To aid in determining independence, the SEC has characterized auditors’ financial interests in a client as direct or indirect. All direct financial relationships with an audit client, the audit firm, or a member of the firm, are prohibited during the period of the engagement or at the date of the report. Under the SEC’s Financial Reporting Release 10, a member of the firm is any “professional employee having managerial responsibilities in the engagement office” or in any other office of the firm that is a substantial participant in the audit. Partners and other principals are considered members of the firm.
Indirect financial relationships with a client or its affiliates are prohibited on the basis of a materiality test. The materiality test is “made primarily with reference to the net worth of the accountant, his or her firm, and the net worth of the client,” with 5% of net worth generally being the threshold for materiality. Determining precisely what constitutes an indirect financial interest, however, is the more difficult problem. Some interests that appear to be indirect in nature are treated as direct relationships by the SEC. In general, if a firm member has any degree of control over a financial interest in a client or related party, the appearance of independence would probably be compromised.
The independence rules of the AICPA are similar to those of the SEC in many respects. The following are some significant differences between the AICPA’s independence rules and the SEC’s:
Other differences between the AICPA and SEC rules include the scope of services permitted without impairing independence and the allowable financial interests in nonclients having investor or investee relationships with an audit client.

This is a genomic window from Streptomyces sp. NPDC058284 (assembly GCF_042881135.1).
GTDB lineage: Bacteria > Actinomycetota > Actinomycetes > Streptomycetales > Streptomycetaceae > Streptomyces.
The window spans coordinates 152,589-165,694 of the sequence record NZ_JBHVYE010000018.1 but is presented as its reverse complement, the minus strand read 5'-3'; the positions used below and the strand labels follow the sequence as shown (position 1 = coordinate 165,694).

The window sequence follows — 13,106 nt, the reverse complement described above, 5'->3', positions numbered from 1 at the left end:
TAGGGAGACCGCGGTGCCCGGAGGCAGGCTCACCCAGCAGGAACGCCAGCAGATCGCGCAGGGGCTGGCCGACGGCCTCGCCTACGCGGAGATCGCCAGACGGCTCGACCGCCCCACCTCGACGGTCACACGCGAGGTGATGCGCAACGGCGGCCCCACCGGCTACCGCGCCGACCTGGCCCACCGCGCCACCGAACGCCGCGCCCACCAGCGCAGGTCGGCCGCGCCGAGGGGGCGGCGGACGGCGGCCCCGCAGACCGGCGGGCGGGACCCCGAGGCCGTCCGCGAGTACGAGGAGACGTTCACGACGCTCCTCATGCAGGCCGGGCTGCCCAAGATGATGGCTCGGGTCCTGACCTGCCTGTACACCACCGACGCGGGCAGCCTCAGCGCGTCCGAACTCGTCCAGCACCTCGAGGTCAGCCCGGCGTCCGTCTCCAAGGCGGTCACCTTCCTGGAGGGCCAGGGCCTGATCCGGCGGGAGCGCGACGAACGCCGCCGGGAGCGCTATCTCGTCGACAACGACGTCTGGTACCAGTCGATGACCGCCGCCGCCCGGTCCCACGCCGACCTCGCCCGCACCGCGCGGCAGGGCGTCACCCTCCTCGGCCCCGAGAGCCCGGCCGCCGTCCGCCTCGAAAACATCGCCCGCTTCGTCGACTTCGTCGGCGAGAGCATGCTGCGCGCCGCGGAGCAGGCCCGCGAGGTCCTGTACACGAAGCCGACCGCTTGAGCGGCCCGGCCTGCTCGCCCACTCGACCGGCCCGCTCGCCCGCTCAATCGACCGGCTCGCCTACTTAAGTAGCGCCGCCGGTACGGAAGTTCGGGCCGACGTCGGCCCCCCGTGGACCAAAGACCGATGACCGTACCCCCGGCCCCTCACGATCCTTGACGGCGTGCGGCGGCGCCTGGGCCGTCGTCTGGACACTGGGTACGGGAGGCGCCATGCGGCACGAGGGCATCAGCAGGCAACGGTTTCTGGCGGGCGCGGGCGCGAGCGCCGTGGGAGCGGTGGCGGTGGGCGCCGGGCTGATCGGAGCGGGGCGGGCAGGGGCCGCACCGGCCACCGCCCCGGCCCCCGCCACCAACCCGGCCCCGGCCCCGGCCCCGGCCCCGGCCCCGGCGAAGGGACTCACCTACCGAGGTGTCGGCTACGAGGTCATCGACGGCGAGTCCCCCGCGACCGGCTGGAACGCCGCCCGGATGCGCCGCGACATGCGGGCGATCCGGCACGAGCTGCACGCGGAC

Although differences in the independence rules as applied by the SEC and the AICPA have been reduced somewhat by the SEC’s and the AICPA’s recent revisions, it is imperative that accounting firms (both those dealing with SEC and those dealing with non-SEC clients) have internal control systems that ensure that independence is maintained under both sets of standards.
Internal Control for Independence
The Committee of Sponsoring Organizations of the Treadway Commission (COSO, 1992) identified one purpose of an internal control system as providing reasonable assurance that an entity complies with “applicable laws and regulations.” Effective controls can be developed with different purposes, including directive, preventive, compensating, detective, and corrective (see the Exhibit).
The SEC’s recent revision of its rule on independence advocates the use of a “quality control system” by accounting firms to ensure auditor independence. Incorporated in the rule is a list of eight elements that would be a necessary part of a firm’s quality control system. While firms are not required to adopt such a system, many will desire to have a quality control system in place to take advantage of a limited exception provision that covers inadvertent noncompliance with the independence rule.
Directive controls. Directive controls relate to policies and procedures put in place by top management to promote compliance with independence rules. Although a firm may have policies and procedures designed to ensure independence, the SEC’s report on the merged firm’s independence viloations indicated that policies and procedures do not always work as intended. The SEC report noted that sometimes the independence policies of the merged firm or the legacy firms were actually more stringent than either the SEC or AICPA rules. Yet, lapses still occurred.